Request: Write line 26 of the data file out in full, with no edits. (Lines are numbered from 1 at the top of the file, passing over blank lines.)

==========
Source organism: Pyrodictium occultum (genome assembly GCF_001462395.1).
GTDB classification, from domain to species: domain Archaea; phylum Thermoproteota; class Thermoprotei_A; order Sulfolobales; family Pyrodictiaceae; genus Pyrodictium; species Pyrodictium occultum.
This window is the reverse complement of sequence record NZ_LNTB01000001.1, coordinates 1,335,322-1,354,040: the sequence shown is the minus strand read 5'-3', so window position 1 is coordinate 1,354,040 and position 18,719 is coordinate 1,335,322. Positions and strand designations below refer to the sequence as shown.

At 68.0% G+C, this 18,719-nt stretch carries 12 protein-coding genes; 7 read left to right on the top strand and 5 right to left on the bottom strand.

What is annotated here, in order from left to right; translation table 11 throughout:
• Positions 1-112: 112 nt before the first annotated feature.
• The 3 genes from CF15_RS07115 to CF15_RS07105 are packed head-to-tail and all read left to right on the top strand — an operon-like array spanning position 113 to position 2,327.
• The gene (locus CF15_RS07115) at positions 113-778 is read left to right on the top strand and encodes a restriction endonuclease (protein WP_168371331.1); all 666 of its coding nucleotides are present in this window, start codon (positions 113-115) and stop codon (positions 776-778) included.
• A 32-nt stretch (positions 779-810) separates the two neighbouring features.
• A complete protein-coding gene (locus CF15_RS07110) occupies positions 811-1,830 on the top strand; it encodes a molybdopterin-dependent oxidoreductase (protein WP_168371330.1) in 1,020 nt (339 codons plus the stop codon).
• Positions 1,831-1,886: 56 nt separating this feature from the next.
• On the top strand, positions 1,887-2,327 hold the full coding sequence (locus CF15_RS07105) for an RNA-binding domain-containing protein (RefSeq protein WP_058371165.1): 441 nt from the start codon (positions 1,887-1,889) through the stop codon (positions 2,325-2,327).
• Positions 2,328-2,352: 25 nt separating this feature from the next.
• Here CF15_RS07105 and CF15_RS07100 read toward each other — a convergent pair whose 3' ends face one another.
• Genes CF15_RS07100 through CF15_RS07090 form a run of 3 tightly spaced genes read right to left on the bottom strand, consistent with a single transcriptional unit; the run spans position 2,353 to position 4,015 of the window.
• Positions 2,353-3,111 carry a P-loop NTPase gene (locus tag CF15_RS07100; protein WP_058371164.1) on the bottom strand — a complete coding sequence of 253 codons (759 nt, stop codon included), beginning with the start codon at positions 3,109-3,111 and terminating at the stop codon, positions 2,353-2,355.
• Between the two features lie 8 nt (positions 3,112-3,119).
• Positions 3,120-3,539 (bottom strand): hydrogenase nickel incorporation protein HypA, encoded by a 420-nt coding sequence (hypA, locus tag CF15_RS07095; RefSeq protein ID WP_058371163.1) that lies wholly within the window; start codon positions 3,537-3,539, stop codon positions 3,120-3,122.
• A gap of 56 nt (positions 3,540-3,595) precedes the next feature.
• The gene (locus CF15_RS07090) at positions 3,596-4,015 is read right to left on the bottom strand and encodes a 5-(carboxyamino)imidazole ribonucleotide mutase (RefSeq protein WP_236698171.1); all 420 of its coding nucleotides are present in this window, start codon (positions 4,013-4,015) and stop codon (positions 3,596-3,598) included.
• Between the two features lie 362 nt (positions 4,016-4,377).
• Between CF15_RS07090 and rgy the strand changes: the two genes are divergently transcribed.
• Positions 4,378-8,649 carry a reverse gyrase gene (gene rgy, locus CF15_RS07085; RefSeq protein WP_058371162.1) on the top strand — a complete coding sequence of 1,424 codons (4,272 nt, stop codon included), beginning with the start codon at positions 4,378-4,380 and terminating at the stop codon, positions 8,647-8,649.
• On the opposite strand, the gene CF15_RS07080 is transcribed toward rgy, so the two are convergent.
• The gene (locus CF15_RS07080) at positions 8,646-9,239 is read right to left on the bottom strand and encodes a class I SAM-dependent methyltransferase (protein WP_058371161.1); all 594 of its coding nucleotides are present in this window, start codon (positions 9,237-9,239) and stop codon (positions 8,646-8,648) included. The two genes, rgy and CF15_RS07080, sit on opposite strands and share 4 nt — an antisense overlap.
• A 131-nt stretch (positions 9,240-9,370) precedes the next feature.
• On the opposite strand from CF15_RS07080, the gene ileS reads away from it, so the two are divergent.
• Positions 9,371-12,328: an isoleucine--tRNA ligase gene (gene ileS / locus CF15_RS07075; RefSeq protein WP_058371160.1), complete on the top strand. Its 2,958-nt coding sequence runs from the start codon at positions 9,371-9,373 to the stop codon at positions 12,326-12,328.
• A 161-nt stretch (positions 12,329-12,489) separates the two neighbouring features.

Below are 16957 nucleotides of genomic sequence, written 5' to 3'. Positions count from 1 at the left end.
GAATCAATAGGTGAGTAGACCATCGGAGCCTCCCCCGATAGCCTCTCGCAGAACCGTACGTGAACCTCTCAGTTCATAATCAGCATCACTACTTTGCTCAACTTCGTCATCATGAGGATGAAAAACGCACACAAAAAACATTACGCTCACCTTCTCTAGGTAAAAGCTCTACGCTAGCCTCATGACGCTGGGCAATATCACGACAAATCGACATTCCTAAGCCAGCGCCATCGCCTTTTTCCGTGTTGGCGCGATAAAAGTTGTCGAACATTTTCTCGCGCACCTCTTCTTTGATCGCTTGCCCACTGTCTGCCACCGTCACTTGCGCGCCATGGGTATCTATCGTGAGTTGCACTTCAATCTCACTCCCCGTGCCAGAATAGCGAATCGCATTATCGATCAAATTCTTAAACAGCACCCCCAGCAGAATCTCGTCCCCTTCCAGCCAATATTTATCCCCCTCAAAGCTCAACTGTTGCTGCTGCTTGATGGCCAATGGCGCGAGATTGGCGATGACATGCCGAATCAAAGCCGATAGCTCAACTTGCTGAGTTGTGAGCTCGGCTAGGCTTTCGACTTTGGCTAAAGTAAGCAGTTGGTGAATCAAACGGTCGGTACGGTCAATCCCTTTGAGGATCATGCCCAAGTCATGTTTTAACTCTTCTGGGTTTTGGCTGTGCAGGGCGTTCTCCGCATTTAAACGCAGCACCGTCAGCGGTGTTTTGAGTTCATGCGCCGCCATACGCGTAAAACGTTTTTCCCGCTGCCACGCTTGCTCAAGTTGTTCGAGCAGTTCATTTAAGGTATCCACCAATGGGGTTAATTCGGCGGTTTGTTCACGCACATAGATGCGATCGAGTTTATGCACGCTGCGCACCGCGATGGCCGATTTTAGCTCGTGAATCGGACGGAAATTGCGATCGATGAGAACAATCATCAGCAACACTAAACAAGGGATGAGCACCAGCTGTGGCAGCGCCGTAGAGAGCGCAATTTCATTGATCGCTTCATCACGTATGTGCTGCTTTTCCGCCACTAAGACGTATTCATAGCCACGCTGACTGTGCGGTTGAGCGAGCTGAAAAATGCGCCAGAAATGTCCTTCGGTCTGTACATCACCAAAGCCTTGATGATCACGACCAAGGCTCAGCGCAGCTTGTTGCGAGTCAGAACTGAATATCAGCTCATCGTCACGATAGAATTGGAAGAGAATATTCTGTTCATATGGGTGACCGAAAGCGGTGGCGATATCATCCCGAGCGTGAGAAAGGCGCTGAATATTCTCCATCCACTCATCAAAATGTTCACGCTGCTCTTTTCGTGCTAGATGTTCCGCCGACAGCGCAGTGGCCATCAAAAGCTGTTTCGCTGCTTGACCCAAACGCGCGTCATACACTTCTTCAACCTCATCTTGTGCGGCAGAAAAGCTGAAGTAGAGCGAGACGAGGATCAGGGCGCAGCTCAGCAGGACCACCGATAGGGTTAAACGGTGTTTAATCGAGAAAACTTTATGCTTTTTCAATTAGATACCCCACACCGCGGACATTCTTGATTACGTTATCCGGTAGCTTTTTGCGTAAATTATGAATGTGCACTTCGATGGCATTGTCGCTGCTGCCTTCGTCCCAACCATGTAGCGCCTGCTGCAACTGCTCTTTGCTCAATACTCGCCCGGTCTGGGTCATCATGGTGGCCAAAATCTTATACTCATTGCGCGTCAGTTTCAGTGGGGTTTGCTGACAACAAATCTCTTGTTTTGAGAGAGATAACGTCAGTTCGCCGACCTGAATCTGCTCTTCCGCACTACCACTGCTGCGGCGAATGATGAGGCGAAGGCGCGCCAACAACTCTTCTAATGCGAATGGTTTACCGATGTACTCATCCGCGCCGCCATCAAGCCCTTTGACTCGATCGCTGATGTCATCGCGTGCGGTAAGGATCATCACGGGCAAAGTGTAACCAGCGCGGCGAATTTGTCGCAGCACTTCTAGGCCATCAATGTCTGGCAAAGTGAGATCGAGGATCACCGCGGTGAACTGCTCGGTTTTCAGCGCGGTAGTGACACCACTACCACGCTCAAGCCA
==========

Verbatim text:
• A 131-nt stretch (positions 9,240-9,370) precedes the next feature.